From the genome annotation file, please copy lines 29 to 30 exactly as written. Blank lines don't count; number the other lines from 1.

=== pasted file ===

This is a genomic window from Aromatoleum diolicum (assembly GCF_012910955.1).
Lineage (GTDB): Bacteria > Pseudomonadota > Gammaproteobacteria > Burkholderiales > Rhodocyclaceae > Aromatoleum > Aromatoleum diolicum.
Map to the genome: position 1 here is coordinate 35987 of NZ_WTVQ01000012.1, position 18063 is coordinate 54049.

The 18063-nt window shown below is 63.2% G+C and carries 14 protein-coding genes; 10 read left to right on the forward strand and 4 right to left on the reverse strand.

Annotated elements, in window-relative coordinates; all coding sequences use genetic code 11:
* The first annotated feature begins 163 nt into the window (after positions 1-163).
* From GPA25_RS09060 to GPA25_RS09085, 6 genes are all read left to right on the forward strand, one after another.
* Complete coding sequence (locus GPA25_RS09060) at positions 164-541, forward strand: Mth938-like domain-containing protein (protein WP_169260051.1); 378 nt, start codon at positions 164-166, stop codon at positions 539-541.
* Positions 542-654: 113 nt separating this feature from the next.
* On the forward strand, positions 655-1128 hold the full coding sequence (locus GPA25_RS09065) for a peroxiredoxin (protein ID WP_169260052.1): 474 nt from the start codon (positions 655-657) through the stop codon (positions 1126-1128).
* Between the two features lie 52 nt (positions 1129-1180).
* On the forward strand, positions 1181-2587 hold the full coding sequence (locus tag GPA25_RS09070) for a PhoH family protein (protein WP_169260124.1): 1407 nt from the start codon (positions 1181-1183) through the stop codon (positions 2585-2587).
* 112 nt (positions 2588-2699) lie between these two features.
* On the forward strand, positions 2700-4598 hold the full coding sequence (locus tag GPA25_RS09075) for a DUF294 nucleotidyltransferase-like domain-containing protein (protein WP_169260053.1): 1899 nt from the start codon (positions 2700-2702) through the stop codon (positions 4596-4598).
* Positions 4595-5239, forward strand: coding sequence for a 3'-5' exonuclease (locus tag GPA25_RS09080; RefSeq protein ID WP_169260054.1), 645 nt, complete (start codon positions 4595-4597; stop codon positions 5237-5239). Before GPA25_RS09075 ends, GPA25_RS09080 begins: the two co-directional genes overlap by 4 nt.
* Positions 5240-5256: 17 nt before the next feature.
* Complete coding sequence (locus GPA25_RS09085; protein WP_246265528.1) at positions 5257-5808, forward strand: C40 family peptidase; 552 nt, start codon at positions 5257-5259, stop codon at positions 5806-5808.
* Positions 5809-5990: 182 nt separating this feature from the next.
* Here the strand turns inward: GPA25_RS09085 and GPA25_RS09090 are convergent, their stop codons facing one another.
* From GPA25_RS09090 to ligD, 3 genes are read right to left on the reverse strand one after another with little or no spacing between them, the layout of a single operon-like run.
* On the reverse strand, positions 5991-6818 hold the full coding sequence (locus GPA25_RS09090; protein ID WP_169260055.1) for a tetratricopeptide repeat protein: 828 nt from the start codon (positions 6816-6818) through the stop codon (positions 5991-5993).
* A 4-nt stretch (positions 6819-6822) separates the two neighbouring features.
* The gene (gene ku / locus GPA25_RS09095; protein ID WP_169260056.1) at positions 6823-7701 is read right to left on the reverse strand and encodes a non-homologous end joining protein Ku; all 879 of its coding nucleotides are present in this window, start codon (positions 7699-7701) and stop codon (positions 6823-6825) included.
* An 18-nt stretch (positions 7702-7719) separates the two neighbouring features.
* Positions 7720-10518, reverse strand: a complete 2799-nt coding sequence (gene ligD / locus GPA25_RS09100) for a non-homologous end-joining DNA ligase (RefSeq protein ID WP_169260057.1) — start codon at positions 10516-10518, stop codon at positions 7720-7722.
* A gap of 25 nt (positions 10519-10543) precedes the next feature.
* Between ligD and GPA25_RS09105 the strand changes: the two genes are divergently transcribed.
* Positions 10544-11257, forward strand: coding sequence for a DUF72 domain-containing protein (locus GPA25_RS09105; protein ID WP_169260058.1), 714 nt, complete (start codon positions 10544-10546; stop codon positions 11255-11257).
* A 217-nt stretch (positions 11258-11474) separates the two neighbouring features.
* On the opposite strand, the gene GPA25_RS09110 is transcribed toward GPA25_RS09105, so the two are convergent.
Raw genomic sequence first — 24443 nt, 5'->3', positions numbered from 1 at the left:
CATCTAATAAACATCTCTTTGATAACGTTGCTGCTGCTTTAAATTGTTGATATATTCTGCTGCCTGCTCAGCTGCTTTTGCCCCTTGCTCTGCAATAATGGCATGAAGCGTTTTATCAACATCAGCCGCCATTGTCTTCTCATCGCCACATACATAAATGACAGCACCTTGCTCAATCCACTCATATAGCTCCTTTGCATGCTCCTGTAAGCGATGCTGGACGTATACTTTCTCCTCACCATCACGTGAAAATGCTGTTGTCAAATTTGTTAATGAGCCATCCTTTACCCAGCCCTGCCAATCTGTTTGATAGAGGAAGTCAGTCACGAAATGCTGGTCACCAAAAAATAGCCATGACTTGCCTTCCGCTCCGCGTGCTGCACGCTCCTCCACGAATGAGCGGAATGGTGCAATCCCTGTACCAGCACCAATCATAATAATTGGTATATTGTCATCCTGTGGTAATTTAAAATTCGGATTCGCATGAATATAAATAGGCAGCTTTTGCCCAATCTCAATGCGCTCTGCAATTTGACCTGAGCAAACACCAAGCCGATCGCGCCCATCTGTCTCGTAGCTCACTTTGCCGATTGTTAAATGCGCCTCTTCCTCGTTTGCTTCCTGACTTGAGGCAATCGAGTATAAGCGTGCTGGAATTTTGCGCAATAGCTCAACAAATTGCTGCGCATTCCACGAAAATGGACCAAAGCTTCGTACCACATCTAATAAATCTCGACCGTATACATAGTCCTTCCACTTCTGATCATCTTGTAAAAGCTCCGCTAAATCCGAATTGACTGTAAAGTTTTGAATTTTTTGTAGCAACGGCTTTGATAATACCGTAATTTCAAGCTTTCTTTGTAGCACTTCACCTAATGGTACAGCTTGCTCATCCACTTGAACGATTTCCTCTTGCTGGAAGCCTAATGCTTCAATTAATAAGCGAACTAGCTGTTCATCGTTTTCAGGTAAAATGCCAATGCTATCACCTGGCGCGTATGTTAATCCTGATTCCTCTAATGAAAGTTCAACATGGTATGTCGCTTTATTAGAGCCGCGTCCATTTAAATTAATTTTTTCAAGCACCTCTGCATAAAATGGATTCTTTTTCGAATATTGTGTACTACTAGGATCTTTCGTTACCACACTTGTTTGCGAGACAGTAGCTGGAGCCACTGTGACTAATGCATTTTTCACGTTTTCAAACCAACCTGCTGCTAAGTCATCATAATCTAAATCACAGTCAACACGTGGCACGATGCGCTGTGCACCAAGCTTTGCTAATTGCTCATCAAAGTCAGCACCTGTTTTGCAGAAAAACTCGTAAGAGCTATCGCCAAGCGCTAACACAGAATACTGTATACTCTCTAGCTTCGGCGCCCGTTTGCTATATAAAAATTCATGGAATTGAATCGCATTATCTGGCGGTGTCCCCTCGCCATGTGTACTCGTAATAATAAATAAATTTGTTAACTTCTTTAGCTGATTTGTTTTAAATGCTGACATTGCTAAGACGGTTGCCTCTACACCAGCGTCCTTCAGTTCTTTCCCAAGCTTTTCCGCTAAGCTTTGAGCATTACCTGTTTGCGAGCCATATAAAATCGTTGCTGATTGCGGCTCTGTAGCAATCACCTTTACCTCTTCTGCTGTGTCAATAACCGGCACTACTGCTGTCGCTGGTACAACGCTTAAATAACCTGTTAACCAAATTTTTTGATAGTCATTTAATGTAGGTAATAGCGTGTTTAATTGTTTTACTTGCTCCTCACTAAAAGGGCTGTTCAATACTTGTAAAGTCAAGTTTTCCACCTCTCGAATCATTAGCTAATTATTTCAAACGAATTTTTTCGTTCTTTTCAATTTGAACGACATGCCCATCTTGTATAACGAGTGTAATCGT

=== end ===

* A 217-nt stretch (positions 11258-11474) separates the two neighbouring features.
* On the opposite strand, the gene GPA25_RS09110 is transcribed toward GPA25_RS09105, so the two are convergent.